Belief, no matter how inscrutable, must be taken seriously. Although we frequently prefer to privilege that which we “know,” belief is one of our main motivators. Strangely, many who reach a certain level of education begin to denigrate belief as if it were an embarrassing indication of improper brain functioning. Belief is, however, all we really have. A case of this was recently shown in an interview with Justice Antonin Scalia. A piece in CNN Opinion by Rebecca Buckwalter-Poza discusses an interview of Justice Scalia by Jennifer Senior where the topic of the devil arose. Buckwalter-Poza, as she makes clear, is no fan of Scalia, but when Senior began to treat the Justice’s belief in the devil with a condescending kind of incredulity Buckwalter-Poza called time-out. We need to take his belief seriously. Could such a powerful man really believe in a mythological figure? Yes. Belief will do that to you. Just the same, Senior’s non-acceptance of the devil is equally a matter of belief.
The devil is a problematic figure. Despite the certainty with which a recent demonology lecture treated the subject, the devil is scarcely present in the Bible. Indeed, he is somewhat a late addition, cobbled together from Zoroastrian beliefs and fragments of ancient mythology. The Hebrew Bible mentions the devil not once. By the time of the Gospels he has become a fixture representing an anti-God figure, clearly derived from the influence of the Magi (not necessarily the three riding on camel-back that first Christmas Eve). The devil was a convenient excuse for evil in a world where an omnipotent deity was believed to be entirely good. The devil is an escape-clause. Evil can exist in such a world and not be God’s fault. The idea stuck.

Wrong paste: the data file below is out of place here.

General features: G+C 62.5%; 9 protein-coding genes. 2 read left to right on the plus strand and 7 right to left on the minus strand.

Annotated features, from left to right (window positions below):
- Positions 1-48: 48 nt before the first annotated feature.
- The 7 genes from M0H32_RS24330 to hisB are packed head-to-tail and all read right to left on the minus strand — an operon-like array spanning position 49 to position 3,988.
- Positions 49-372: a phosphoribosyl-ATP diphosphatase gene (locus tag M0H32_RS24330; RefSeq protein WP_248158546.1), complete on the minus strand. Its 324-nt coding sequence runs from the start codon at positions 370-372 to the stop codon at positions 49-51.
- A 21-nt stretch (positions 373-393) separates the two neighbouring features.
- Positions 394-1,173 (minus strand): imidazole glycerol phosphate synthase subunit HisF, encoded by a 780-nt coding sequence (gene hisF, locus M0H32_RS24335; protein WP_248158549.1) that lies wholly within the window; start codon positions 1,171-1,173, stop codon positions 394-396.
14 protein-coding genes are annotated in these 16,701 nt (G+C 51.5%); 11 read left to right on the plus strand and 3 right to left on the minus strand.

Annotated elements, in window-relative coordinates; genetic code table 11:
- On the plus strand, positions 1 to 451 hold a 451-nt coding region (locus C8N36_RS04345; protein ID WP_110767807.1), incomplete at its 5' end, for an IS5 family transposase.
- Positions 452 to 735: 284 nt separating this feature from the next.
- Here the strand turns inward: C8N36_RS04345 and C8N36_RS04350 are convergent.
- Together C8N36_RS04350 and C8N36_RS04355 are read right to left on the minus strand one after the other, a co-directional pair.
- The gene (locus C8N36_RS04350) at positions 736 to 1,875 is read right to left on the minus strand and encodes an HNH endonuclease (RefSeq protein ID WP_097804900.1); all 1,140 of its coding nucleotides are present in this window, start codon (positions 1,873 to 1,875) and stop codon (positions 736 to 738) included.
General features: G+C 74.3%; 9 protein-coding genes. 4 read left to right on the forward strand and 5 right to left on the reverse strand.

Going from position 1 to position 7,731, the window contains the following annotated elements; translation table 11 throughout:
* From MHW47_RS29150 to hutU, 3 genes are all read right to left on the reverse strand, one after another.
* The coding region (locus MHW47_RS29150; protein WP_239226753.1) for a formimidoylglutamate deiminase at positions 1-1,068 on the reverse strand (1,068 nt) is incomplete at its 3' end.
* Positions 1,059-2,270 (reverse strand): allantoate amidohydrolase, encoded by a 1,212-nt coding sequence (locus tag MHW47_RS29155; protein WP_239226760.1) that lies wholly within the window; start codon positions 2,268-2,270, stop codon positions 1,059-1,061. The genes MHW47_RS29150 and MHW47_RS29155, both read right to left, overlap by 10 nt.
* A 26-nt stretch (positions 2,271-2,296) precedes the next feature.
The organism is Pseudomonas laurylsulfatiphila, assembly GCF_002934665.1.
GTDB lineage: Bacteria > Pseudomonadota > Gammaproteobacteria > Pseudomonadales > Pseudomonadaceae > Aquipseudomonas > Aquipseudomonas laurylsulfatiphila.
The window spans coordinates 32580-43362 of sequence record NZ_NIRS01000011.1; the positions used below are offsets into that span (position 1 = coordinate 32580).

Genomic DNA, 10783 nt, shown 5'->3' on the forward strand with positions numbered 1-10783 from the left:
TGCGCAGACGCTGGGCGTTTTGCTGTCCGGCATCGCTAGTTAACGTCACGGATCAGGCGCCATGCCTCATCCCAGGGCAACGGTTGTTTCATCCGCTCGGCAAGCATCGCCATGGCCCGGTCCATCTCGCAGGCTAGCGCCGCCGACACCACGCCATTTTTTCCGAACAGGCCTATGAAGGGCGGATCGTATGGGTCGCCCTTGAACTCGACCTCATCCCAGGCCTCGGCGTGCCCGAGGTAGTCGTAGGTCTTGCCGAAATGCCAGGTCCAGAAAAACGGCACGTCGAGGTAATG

Today, sophisticated materialists (which is what some forms of science urge us all to be) have dismissed belief in anything not composed of atoms, electrons, quarks, or strings. Or, more recently, dark matter. The rest is all illusion. Sometimes the sophisticated don’t realize that other intelligent, sophisticated individuals don’t share their worldview. Materialism can’t be proven, and every true scientist knows that any theory is the best explanation given what we know at the moment. It is contingent. Science has a fantastic track record for explaining the physical world. Little in my experience has given me cause to doubt its efficacy. Still, I suspect that there is more to this universe than material. I have trouble supposing that some of that non-material universe is a horned, goat-footed, evil man with a tail and my worst interests at heart, but I can see how someone might believe that. Belief works that way. As much as we might want to eject it from the game, it will always be on the first string throughout the season.
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